Between 2013 and 2015, the deep dredge construction project at PortMiami killed more than half a million corals and damaged over 250 acres of their critical habitat, further injuring the already imperiled Florida Reef Tract. The damage from this project led to Miami Waterkeeper and co-plaintiffs Earthjustice, Florida Wildlife Federation, Dive Equipment Manufacturers Association, and the Center for Biological Diversity launching a multi-year Endangered Species Act legal challenge against the U.S. Army Corps of Engineers (Corps) that successfully got hundreds of listed corals rescued from the dredging and 10,000 staghorn corals restored to the reefs.
And yet, it appears that lessons were not learned from the devastation at PortMiami. The proposed Port Everglades project will dredge and deepen channels directly adjacent to or on top of the Florida reef tract and its thriving population of coral colonies. The initial environmental impact assessment (EIS) drafted by the Corps for the Port Everglades project did not even acknowledge the PortMiami destruction to corals. In 2016, Miami Waterkeeper and co-plaintiffs filed suit against the Corps to redo their EIS to fully incorporate the risk to reefs and lessons drawn from PortMiami.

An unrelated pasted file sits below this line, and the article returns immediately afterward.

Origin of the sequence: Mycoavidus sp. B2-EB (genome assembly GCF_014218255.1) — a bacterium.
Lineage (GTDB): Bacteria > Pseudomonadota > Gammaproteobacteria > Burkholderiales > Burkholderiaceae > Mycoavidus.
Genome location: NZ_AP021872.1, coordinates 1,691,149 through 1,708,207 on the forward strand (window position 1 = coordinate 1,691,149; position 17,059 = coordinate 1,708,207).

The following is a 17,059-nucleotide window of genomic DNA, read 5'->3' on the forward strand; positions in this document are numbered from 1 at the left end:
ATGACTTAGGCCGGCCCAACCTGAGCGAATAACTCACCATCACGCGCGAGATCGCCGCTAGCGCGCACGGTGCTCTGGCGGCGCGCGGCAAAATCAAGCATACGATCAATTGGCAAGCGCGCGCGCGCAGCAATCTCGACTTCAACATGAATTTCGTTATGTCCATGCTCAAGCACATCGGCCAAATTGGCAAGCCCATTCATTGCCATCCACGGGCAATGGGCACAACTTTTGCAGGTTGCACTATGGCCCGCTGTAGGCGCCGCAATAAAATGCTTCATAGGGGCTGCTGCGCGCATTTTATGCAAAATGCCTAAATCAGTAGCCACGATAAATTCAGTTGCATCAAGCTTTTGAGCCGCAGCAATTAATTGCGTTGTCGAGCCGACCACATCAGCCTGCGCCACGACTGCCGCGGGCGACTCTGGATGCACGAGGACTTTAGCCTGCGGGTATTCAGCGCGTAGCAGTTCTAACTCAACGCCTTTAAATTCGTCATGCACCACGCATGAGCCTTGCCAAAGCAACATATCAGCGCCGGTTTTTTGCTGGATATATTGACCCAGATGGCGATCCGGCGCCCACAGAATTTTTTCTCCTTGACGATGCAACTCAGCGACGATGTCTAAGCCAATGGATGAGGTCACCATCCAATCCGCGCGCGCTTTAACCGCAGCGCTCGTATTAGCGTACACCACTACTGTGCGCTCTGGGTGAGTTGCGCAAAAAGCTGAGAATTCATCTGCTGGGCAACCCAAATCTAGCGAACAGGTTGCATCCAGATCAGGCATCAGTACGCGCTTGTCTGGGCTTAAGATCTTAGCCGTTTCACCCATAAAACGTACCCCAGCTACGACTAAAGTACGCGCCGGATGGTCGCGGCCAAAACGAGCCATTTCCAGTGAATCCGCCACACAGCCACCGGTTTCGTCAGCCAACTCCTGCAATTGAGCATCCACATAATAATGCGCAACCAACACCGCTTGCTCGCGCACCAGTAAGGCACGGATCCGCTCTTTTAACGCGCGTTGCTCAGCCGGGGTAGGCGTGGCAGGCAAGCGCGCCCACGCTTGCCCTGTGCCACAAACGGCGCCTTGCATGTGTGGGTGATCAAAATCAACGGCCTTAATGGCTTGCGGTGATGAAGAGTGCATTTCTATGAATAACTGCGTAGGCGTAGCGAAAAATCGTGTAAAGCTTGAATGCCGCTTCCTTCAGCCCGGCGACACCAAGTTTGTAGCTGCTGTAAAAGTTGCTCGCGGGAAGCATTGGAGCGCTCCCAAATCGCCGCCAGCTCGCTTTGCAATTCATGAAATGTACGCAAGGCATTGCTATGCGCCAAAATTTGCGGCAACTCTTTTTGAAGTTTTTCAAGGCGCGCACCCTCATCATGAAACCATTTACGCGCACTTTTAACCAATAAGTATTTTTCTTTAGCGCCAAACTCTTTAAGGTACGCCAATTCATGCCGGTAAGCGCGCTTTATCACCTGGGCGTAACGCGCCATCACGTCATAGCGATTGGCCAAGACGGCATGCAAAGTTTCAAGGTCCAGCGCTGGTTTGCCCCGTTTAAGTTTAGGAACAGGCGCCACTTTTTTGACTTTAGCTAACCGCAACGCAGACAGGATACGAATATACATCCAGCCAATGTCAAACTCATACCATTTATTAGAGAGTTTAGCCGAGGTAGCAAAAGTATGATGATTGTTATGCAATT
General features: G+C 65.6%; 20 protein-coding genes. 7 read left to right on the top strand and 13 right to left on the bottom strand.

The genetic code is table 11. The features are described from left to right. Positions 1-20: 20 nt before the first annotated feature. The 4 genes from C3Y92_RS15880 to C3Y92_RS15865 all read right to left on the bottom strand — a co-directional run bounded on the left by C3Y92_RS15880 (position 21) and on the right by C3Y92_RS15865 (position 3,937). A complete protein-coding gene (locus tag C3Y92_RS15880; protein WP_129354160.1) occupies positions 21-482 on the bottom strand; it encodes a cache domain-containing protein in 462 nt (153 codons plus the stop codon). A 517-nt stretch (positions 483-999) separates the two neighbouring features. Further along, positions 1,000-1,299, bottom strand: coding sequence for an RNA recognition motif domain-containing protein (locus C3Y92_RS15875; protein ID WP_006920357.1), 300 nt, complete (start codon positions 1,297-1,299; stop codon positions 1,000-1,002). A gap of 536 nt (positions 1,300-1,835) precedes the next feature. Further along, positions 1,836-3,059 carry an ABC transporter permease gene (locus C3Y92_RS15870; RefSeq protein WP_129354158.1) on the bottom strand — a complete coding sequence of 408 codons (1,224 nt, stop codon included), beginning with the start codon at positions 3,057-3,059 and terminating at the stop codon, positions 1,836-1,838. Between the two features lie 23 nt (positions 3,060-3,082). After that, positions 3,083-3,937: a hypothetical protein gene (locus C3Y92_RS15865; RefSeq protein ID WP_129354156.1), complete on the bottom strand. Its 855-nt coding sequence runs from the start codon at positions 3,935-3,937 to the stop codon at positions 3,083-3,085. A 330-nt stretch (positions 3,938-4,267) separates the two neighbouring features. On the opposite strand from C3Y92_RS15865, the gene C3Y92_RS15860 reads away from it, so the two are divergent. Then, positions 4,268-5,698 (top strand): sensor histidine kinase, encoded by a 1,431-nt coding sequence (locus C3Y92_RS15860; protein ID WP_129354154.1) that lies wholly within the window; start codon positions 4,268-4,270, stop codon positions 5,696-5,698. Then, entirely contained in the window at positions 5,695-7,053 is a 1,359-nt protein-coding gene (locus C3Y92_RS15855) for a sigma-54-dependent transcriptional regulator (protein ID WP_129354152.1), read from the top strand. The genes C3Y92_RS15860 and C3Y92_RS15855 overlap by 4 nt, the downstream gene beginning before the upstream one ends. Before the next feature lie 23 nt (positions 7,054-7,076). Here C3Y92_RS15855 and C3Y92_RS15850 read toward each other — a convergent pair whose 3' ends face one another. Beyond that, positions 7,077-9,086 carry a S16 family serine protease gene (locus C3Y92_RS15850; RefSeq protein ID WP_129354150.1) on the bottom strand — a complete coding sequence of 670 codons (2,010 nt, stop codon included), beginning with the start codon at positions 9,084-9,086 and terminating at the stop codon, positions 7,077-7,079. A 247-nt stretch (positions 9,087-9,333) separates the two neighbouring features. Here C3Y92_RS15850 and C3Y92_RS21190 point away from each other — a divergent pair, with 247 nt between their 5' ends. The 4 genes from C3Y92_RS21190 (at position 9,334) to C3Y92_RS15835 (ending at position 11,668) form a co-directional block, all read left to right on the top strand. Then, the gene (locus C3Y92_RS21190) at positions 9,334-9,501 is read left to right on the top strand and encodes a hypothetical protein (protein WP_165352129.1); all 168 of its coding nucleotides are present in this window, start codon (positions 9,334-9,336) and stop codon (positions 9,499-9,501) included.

Our litigation forced a new EIS, which took 3 years to develop. We commented on the new draft in early 2021. While there were vast improvements to the EIS, many issues remained unaddressed. Another version of the EIS was released by the Army Corps in February 2022. With only 45 days and 1,700 pages to review, Miami Waterkeeper and our co-plaintiffs provided comments in March 2022.
Our latest comments are intended to ensure that our increasingly threatened and fragile coral habitats are protected to the fullest extent.
Read our latest comment letter to the Corps here.